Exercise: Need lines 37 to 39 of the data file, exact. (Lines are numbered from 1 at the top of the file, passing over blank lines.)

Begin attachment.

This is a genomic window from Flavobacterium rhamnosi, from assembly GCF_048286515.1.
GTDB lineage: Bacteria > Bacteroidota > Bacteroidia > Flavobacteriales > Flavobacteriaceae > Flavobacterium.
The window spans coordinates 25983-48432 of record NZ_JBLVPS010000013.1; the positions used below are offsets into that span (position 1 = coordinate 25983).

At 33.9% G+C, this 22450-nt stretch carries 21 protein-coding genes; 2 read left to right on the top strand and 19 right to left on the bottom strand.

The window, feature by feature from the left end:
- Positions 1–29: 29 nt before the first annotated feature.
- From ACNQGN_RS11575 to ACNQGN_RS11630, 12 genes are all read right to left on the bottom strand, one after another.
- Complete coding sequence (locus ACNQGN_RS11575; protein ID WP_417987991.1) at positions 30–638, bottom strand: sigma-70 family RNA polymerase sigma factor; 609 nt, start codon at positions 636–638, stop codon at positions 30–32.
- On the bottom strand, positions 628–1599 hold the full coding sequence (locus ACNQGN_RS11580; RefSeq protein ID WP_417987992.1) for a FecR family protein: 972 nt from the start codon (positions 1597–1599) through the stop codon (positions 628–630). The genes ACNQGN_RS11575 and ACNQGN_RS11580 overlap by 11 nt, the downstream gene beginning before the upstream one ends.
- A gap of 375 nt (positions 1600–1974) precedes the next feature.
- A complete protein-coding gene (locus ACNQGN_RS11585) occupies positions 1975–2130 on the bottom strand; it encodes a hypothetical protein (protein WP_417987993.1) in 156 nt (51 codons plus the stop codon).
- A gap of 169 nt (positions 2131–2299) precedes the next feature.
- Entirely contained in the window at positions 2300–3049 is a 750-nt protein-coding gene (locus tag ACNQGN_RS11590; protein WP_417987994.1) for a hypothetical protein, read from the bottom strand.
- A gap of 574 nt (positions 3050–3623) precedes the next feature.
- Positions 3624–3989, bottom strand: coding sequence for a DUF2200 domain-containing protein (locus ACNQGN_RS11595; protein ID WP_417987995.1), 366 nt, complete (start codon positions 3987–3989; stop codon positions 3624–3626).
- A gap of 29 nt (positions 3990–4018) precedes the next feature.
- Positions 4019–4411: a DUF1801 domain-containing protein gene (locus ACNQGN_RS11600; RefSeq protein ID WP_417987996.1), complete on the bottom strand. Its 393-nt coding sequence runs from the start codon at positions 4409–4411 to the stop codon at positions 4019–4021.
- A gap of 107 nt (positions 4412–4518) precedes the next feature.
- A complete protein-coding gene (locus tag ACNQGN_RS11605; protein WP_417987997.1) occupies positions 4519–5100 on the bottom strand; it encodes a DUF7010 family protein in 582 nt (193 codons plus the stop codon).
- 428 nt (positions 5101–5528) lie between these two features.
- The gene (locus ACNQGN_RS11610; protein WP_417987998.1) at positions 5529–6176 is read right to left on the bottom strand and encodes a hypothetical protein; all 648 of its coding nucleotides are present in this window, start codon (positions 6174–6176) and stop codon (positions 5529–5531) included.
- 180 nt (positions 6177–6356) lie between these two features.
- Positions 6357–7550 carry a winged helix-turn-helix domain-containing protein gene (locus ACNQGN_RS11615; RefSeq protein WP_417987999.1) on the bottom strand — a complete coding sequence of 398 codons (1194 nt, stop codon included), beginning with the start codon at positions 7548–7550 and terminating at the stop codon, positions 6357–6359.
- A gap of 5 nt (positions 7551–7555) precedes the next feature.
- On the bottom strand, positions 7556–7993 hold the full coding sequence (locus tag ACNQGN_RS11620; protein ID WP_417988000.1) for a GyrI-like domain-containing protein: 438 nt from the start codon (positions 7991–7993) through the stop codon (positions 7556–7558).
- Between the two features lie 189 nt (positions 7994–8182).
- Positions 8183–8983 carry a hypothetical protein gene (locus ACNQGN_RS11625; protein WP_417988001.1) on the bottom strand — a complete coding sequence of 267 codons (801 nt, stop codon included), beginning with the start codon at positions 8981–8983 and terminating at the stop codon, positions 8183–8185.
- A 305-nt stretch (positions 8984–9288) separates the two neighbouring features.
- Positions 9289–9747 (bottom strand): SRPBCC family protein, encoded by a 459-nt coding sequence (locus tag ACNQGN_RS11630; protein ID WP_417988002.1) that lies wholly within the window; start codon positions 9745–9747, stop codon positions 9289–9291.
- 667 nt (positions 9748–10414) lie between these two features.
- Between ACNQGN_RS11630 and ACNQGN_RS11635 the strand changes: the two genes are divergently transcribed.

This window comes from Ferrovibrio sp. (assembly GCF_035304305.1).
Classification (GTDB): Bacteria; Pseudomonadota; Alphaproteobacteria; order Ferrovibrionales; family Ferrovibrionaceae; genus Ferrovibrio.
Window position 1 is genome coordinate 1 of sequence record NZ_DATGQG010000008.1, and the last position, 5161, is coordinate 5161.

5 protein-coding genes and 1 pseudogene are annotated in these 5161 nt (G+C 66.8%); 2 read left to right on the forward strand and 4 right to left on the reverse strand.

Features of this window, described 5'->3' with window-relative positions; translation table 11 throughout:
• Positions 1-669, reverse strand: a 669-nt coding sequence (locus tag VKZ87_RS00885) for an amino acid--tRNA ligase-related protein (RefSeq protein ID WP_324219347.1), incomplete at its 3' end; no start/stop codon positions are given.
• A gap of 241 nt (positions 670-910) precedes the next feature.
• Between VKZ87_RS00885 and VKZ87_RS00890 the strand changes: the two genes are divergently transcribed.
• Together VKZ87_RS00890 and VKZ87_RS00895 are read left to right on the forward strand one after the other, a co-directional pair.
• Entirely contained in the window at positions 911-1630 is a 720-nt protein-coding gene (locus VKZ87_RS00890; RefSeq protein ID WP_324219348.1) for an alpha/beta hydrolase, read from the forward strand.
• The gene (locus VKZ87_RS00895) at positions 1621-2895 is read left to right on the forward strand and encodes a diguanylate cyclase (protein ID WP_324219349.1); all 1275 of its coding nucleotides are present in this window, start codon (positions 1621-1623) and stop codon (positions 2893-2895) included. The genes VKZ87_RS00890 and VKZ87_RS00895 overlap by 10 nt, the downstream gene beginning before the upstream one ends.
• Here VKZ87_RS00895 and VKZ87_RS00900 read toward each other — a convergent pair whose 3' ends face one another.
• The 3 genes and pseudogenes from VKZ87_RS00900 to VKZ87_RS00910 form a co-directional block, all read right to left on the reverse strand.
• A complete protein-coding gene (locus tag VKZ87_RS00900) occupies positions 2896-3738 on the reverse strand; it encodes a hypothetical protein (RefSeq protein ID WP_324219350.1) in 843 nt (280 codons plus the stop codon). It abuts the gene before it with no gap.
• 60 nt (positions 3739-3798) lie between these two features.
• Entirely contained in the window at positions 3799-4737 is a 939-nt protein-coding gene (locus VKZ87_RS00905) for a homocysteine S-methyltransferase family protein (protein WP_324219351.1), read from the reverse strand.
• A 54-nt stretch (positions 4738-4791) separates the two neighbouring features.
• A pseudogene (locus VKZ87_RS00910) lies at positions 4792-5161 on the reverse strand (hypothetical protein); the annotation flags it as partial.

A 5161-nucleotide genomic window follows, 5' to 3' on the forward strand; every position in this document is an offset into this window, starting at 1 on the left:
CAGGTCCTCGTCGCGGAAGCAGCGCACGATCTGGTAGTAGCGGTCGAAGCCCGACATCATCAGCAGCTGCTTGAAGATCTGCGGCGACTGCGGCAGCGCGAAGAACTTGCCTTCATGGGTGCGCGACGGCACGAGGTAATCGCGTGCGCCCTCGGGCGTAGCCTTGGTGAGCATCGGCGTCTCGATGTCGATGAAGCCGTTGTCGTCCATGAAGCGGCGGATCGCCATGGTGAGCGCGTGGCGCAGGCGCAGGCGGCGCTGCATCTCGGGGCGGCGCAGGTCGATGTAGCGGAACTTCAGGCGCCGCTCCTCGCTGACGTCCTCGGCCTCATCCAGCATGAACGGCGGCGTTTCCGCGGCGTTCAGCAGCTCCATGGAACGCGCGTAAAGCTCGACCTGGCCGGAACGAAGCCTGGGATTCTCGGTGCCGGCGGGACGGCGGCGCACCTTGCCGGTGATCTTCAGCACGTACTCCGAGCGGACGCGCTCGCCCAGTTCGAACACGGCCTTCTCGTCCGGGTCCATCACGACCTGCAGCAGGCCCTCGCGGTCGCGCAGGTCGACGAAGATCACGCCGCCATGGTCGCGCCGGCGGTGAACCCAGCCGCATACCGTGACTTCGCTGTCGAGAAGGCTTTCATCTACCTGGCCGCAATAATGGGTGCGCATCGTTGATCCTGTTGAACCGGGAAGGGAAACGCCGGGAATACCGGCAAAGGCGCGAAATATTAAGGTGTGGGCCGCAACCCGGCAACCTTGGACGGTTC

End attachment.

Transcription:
• Positions 1-669, reverse strand: a 669-nt coding sequence (locus tag VKZ87_RS00885) for an amino acid--tRNA ligase-related protein (RefSeq protein ID WP_324219347.1), incomplete at its 3' end; no start/stop codon positions are given.
• A gap of 241 nt (positions 670-910) precedes the next feature.
• Between VKZ87_RS00885 and VKZ87_RS00890 the strand changes: the two genes are divergently transcribed.